A U.K. report on prewar intelligence of Iraq's weapons of mass destruction mirrors the earlier findings of a U.S. Senate committee: Intelligence on prewar Iraq was "seriously flawed" but was not misused by policymakers in the run-up to war. The U.K. report, however, is much less harsh on domestic intelligence agencies than its U.S. counterpart.
Although the U.K. inquiry found serious weaknesses in prewar intelligence as embodied in a September 2002 dossier, it found no evidence that Prime Minister Tony Blair's government intentionally exaggerated available intelligence or that analysts were pressured to reach certain conclusions to justify going to war.
The inquiry, commissioned by Blair in February, was led by former senior civil servant Robin Lord Butler.
Speaking to the House of Commons after the report's release, Blair praised it for its "balanced judgments" and accepted "full responsibility" for the mistakes it chronicled. Contrary to his confident prewar assertions, Blair said he now agreed with the report's finding of scant evidence that prewar Iraq had large arsenals of chemical and biological weapons ready to be deployed.
Blair had asked for the 2002 intelligence dossier to bolster public support for going to war. But the Butler committee faulted the dossier for its poor, limited, and often unreliable sources and for its lack of caveats. Without caveats, the committee said, the dossier left the impression that the intelligence was on a "fuller and firmer" footing than it actually was.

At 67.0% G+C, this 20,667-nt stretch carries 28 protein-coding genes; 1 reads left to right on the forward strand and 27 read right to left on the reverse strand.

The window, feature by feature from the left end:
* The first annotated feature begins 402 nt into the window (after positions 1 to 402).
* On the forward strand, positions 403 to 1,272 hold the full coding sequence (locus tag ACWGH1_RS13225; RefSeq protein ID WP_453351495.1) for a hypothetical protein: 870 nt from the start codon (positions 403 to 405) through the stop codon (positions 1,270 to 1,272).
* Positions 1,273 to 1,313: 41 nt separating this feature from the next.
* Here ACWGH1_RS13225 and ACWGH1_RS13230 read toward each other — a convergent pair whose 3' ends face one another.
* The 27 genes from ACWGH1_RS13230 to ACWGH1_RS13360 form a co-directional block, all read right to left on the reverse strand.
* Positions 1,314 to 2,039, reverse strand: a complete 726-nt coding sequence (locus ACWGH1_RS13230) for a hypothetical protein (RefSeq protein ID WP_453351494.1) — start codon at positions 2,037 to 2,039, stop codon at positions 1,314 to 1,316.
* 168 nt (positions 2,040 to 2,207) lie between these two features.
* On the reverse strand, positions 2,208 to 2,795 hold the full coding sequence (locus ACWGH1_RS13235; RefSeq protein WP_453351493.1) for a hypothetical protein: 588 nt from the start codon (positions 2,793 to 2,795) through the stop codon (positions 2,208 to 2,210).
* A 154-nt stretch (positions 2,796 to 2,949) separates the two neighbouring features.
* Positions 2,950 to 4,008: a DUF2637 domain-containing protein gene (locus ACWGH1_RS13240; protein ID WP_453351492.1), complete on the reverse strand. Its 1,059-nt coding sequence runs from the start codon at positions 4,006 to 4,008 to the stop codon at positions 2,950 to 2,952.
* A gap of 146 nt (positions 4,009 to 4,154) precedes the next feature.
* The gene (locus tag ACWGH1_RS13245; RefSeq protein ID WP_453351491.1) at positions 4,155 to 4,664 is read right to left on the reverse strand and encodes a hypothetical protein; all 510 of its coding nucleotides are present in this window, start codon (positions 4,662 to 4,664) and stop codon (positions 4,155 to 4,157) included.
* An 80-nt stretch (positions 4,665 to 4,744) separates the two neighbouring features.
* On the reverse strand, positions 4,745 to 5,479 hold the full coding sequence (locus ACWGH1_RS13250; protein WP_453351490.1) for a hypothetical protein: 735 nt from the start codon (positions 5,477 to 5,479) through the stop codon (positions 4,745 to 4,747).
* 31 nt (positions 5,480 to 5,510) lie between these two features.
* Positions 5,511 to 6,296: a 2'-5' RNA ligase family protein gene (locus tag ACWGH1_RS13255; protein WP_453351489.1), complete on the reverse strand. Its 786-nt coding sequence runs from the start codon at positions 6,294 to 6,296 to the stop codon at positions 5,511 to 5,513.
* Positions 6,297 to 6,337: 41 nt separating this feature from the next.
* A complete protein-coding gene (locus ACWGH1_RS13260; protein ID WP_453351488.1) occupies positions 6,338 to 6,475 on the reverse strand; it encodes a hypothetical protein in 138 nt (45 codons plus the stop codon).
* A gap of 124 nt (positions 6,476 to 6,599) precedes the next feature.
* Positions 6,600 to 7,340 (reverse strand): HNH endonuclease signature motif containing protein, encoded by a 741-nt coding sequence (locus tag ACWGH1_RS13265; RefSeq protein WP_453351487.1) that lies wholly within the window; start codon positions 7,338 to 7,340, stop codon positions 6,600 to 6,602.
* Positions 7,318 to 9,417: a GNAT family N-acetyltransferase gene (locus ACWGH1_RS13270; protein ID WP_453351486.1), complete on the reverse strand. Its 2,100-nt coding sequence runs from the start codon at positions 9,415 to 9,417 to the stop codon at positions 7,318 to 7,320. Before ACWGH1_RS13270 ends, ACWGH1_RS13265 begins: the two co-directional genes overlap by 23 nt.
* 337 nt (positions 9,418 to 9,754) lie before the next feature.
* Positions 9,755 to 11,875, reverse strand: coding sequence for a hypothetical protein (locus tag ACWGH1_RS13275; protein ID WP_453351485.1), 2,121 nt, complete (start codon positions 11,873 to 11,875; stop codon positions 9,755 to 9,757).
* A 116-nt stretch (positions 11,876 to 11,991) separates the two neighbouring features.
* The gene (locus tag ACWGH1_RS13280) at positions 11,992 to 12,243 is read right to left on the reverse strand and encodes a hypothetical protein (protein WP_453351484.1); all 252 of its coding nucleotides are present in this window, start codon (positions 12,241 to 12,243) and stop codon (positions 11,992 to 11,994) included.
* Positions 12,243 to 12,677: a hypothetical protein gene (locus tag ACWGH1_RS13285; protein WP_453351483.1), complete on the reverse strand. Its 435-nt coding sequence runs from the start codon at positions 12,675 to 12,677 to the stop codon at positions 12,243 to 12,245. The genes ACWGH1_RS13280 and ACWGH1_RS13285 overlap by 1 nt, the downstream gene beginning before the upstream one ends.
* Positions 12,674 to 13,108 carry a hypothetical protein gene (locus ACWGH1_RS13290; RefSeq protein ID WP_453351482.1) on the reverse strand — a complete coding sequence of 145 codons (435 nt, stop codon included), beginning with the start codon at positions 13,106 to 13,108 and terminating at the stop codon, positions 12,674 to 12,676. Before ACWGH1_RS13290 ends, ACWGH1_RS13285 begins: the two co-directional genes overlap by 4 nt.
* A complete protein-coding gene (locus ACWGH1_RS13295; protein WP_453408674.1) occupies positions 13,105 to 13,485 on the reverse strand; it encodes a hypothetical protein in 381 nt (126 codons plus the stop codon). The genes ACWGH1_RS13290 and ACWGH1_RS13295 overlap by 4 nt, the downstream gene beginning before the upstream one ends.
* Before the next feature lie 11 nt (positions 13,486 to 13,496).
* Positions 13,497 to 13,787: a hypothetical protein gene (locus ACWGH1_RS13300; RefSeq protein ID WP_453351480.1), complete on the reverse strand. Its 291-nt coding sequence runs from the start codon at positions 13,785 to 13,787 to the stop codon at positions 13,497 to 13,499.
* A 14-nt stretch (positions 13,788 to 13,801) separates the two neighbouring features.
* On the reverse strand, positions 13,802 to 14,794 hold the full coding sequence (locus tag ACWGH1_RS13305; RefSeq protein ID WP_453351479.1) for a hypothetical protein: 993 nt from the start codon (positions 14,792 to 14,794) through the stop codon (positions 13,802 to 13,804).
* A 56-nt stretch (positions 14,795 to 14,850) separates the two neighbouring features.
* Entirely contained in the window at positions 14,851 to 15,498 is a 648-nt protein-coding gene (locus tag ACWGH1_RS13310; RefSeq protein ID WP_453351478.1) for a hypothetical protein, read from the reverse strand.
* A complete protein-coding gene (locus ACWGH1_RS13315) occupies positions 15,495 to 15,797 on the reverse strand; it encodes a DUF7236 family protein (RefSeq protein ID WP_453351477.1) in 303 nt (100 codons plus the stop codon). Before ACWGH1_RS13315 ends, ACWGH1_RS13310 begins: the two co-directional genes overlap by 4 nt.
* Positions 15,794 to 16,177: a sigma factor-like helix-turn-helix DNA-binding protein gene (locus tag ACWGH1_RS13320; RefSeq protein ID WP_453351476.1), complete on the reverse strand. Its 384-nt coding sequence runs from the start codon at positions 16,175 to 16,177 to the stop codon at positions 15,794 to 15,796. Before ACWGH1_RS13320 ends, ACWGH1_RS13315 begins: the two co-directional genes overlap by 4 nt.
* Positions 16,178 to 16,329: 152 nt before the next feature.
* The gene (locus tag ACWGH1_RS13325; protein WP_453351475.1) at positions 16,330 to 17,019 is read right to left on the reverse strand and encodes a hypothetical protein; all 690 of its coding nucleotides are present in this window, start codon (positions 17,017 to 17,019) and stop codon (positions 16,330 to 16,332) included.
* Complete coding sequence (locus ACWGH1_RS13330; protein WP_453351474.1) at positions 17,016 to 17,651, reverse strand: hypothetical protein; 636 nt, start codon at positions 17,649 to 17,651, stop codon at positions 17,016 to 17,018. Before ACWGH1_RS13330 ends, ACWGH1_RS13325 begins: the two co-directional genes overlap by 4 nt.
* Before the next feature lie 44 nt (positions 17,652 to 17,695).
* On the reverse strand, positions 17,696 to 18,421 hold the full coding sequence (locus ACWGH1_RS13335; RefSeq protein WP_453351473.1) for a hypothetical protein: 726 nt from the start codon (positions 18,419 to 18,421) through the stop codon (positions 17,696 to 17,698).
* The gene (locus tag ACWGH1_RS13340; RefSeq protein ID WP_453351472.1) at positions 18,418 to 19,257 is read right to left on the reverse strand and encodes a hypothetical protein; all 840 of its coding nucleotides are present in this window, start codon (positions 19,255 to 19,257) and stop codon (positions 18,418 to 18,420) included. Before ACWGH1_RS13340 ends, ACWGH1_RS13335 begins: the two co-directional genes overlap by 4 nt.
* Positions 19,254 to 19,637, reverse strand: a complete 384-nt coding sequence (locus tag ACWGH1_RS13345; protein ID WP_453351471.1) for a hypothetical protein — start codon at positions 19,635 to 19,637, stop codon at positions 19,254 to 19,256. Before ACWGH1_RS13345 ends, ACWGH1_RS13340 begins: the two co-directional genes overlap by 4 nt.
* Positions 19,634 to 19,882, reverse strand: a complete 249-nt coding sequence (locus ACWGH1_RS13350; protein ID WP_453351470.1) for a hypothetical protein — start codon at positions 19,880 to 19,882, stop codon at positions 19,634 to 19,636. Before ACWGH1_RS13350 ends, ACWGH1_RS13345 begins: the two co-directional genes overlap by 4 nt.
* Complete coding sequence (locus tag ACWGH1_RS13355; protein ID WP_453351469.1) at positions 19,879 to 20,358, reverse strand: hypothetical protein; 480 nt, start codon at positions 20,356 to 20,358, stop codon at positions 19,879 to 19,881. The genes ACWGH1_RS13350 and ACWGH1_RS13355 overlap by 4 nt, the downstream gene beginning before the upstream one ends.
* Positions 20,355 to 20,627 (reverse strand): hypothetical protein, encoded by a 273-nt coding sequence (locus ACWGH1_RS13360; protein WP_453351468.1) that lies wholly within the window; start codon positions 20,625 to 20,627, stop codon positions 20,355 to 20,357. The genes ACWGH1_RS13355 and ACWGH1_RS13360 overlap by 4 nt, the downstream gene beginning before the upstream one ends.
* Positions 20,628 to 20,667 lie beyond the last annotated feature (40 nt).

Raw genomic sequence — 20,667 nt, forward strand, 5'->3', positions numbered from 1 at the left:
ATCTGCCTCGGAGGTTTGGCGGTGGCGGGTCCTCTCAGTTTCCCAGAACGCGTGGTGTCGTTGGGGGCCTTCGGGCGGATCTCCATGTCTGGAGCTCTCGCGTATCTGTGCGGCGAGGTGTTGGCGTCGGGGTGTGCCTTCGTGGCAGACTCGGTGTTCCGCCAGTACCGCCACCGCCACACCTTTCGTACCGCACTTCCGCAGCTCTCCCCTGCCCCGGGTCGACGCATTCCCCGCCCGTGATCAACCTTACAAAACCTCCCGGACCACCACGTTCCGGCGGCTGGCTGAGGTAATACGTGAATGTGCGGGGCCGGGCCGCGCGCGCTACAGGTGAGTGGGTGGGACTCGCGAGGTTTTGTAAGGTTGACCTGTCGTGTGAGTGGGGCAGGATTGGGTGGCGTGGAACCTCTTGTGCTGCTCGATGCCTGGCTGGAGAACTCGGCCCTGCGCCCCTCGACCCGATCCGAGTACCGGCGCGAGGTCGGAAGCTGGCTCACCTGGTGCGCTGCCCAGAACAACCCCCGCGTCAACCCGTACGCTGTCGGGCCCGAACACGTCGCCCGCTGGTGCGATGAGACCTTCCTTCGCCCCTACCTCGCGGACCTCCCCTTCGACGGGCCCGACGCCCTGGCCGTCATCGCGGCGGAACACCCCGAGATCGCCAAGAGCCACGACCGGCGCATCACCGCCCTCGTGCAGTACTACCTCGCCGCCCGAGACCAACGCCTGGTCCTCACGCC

Singled out for special criticism was the dossier's claim--which President George W. Bush repeated in his State of the Union address-- that Iraq could launch chemical and biological weapons on 45 minutes' notice. Butler's committee said the claim was "vague and ambiguous" because it failed to mention that it referred to battlefield weapons, not missiles.
In agreement with findings of the Senate report, Butler's committee affirmed U.K. intelligence services' conclusion of no link between Saddam Hussein and al Qaeda. Another point of agreement was Iraq's reason for trying to acquire aluminum tubes. Both reports concluded the tubes were intended for rockets, not for a reconstituted Iraqi nuclear program as the Bush Administration contended prior to the war.
The Butler report also concluded that the mobile labs mentioned in the dossier--and by Secretary of State Colin L. Powell in his February 2003 address to the United Nations Security Council--could not have been used to make biological weapons. But, the Butler committee did believe that "assertions that Iraq sought uranium from Africa were well-founded on intelligence." The CIA and the International Atomic Energy Agency both contend the claim is based on forged documents.
When asked who was responsible for mistakes in the dossier, Butler said the intelligence failures were the collective responsibility of those "involved in putting together the dossier." His committee also exonerated the Blair government, stating there was "no deliberate attempt ... to mislead."